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Myths about dreadlocks

Dreadlocks are now generally accepted in Nigeria, as people now pay money to get them. Photo: fashionimages

Dreadlocks, often referred to as “dada” or “locks,” have a long and diverse global history, not limited to Nigeria alone. While they are increasingly embraced as a symbol of cultural identity and personal expression in some countries, in Nigeria, individuals with dreadlocks often stand out and attract attention from others when they are noticed.

What are dreadlocks?

Dreadlocks are a hairstyle in which long strands of hair are tightly coiled and allowed to hang down in free-flowing ropes.

Dreadlocks are associated with Rastafarians, a religious movement that began in Jamaica in the early 1930s, and their influence has spread over time to the rest of the world, including Nigeria.

Popular Jamaican reggae artists such as Bob Marley, Peter Tosh, Burning Spear, Ziggy Marley, and Jimmy Cliff, among many other Rastafarians, believed the dreadlocks had a spiritual root.

Nigeria’s perception

In the past, people with dreadlocks often drew attention to themselves, as they were seen as irresponsible, mentally deranged, sick, and lazy, as well as dangerous.

For instance, a Professor in the Department of Anthropology, Texas State University, Augustine Agwuele said in Yorubaland, people with dreadlocks are believed to be either mad, children gotten from mystical powers attached to trees or sea.

Hence, it was rare in the period before the 1960s to see Nigerians with dreadlocks.

There’s a prevailing belief among some individuals that having dreadlocks might hinder their chances of securing career opportunities, as they fear they may be perceived as unprofessional or irresponsible. In certain cases, people with dreadlocks have even faced accusations of criminal behaviour.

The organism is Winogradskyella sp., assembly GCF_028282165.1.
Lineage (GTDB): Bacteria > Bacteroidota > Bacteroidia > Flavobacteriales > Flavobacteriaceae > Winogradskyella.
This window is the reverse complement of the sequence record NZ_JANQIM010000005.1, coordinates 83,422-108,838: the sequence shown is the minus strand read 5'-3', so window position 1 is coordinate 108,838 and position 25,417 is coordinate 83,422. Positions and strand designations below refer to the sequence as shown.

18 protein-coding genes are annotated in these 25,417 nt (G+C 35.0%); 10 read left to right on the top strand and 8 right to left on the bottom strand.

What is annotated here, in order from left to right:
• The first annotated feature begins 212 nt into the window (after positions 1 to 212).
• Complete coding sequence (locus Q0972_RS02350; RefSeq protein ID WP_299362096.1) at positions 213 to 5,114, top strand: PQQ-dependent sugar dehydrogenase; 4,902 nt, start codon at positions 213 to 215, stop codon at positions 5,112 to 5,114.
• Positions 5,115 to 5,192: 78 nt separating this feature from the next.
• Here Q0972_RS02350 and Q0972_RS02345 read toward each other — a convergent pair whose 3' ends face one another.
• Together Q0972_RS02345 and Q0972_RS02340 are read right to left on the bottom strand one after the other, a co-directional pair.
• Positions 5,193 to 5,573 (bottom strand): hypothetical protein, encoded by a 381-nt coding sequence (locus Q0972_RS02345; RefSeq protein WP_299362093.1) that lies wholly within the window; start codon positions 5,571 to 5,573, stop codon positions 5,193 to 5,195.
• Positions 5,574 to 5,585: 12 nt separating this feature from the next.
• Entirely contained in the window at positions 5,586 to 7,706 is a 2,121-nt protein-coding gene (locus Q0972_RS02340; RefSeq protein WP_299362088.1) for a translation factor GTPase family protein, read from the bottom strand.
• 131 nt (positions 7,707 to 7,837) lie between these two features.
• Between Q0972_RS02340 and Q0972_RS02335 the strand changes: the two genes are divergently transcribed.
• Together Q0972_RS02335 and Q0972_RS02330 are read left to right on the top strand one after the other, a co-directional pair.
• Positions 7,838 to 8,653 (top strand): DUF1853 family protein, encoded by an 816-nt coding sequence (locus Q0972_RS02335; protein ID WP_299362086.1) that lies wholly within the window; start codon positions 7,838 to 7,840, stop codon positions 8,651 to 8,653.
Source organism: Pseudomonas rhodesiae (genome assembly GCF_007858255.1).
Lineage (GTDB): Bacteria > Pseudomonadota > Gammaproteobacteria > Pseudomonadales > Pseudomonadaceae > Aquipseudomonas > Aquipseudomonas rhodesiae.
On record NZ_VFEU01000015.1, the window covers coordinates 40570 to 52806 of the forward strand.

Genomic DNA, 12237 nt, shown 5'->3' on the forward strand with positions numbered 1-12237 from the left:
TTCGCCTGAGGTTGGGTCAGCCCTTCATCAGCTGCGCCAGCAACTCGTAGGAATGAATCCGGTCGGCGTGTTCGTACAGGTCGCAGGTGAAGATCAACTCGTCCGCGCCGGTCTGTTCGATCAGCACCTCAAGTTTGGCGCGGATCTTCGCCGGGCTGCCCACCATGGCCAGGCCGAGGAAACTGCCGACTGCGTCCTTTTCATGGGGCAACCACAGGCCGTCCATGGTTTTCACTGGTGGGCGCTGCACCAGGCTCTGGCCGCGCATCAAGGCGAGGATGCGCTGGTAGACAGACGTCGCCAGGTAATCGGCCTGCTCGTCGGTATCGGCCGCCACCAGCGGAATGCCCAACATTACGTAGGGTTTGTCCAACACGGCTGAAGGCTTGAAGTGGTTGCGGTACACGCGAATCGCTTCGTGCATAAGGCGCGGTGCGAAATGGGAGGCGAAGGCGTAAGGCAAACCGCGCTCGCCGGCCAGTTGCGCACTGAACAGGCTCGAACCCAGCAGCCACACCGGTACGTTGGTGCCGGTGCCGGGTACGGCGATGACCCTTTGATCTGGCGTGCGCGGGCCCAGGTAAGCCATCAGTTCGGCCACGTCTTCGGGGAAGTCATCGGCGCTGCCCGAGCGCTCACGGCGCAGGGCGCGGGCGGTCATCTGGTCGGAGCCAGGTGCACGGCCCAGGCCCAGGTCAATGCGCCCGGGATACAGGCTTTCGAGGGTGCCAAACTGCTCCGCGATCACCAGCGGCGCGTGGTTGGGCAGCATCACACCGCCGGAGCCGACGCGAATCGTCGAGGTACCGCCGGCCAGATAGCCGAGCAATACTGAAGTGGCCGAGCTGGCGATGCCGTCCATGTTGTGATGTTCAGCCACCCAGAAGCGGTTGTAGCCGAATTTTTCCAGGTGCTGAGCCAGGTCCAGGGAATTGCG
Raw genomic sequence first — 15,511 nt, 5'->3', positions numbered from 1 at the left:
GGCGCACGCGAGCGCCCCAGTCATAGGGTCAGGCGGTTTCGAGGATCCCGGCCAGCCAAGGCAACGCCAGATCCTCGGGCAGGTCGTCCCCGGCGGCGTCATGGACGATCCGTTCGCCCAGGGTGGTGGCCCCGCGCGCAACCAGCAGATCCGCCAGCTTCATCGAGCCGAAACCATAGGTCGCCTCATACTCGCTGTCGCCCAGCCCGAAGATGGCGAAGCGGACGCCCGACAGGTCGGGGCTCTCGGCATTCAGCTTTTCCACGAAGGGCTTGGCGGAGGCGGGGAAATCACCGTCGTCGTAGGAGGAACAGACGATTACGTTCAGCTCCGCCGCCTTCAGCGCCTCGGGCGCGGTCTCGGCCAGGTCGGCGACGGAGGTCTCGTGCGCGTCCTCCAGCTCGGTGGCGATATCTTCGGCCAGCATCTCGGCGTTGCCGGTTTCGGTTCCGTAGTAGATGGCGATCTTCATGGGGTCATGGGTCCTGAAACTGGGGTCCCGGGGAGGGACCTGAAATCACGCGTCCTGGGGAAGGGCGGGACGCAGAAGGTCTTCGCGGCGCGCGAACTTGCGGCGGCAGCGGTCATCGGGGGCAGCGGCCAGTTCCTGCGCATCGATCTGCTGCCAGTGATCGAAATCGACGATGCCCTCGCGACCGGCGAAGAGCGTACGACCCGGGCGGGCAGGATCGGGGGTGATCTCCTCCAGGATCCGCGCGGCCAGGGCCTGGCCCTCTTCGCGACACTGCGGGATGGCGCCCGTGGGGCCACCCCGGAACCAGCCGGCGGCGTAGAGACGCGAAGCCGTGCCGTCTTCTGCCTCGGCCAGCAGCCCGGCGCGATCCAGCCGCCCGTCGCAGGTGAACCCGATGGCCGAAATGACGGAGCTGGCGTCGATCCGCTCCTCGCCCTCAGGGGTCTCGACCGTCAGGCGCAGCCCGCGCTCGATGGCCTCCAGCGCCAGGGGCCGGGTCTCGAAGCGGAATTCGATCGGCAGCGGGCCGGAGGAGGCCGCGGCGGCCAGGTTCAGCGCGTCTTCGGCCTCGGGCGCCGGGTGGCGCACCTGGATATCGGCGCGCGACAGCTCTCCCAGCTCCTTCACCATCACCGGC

For instance, Bamidele Oluwasegun, a resident of Lagos, shared his experience with Radio Nigeria, alleging that he was detained by the police solely due to his appearance.

Growing trend

Nigeria has witnessed significant growth in the number of people with dreadlocks in recent times, despite the ”societal” rejection they have received.

The gradual acceptance of dreadlocks started growing in the early 1970s and 1980s as people particularly musicians started imitating their heroes in other countries particularly Jamaica.

Reggae legends such as Bob Marley and Peter Tosh had great influence on Nigerian musicians such as Majek Fashek, and Ras Kimono who wore dreadlocks throughout their successful music career.

From the 1990s, Nigerian footballers such as Samuel Okwaraji joined in by wearing dreadlocks further increasing its general acceptance.

Late Super Eagles forward Sam Okwaraji. Photo: NFFimages

Aside the influence of the reggae music on dreadlocks in Nigeria, civilisation has also played a major role in general acceptance.

People now see dreadlocks as fashion rather than the ”dirt” stereotyped to it.

A student, Emmanuella Okeiyi told Radio Nigeria that she spent N11,000 to make her dreadlocks.

According to another student, Balikis Amao, some persons pay as much as N60,000 to purchase natural dreadlocks.

Demystifying dreadlocks

Dreadlocks are often a matter of personal style preference and may not necessarily carry religious significance. It’s important to recognise that while some people may incorporate spiritual beliefs into their dreadlock journey, this is not a universal characteristic, as people with locks come from diverse religious and spiritual backgrounds.

Contrary to the misconception associating dreadlocks with poor hygiene, individuals with dreadlocks typically maintain good hair hygiene by regularly washing and caring for their hair, just like those with other hairstyles.

Furthermore, it’s essential to dispel the criminal stereotype unfairly attached to people with dreadlocks. This stereotype lacks a factual basis and does a disservice to the majority of individuals with dreadlocks who are law-abiding citizens.

Although certain workplaces may impose strict dress codes, Nigeria has become increasingly accepting of diverse styles. Many individuals with dreadlocks have successfully pursued various careers, providing encouragement to those who may have concerns that having dreadlocks could hinder their professional prospects and limit career opportunities.

Nigeria has witnessed a growing acceptance and appreciation of dreadlocks as a legitimate and diverse hairstyle choice.

For many, dreadlocks serve as a means to express their unique individuality.

Writing by Oluwaseyi Ajibade; Editing by Saadatu Albashir and Daniel Adejo